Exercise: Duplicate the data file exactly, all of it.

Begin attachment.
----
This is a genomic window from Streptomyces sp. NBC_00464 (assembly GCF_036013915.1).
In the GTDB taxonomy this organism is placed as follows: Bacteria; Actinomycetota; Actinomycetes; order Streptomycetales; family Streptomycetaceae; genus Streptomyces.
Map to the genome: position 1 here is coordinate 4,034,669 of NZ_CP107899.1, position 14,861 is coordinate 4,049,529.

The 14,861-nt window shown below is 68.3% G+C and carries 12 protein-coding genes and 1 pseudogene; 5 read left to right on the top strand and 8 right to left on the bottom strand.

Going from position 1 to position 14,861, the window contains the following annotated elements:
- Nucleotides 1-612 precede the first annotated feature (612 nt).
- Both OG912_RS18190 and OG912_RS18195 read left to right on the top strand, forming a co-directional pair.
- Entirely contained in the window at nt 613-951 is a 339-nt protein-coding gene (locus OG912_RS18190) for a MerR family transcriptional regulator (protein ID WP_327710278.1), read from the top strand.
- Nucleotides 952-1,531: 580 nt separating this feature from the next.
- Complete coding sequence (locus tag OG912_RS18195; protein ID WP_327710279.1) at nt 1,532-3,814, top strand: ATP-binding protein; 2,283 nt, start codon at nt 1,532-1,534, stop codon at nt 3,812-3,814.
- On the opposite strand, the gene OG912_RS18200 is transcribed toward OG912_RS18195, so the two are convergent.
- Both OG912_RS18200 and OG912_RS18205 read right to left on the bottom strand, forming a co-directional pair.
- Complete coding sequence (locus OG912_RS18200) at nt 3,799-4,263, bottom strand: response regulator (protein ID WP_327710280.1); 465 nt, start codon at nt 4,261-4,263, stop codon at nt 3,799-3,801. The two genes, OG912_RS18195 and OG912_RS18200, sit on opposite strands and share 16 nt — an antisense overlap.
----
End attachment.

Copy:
This is a genomic window from Streptomyces sp. NBC_00464 (assembly GCF_036013915.1).
In the GTDB taxonomy this organism is placed as follows: Bacteria; Actinomycetota; Actinomycetes; order Streptomycetales; family Streptomycetaceae; genus Streptomyces.
Map to the genome: position 1 here is coordinate 4,034,669 of NZ_CP107899.1, position 14,861 is coordinate 4,049,529.

The 14,861-nt window shown below is 68.3% G+C and carries 12 protein-coding genes and 1 pseudogene; 5 read left to right on the top strand and 8 right to left on the bottom strand.

Going from position 1 to position 14,861, the window contains the following annotated elements:
- Nucleotides 1-612 precede the first annotated feature (612 nt).
- Both OG912_RS18190 and OG912_RS18195 read left to right on the top strand, forming a co-directional pair.
- Entirely contained in the window at nt 613-951 is a 339-nt protein-coding gene (locus OG912_RS18190) for a MerR family transcriptional regulator (protein ID WP_327710278.1), read from the top strand.
- Nucleotides 952-1,531: 580 nt separating this feature from the next.
- Complete coding sequence (locus tag OG912_RS18195; protein ID WP_327710279.1) at nt 1,532-3,814, top strand: ATP-binding protein; 2,283 nt, start codon at nt 1,532-1,534, stop codon at nt 3,812-3,814.
- On the opposite strand, the gene OG912_RS18200 is transcribed toward OG912_RS18195, so the two are convergent.
- Both OG912_RS18200 and OG912_RS18205 read right to left on the bottom strand, forming a co-directional pair.
- Complete coding sequence (locus OG912_RS18200) at nt 3,799-4,263, bottom strand: response regulator (protein ID WP_327710280.1); 465 nt, start codon at nt 4,261-4,263, stop codon at nt 3,799-3,801. The two genes, OG912_RS18195 and OG912_RS18200, sit on opposite strands and share 16 nt — an antisense overlap.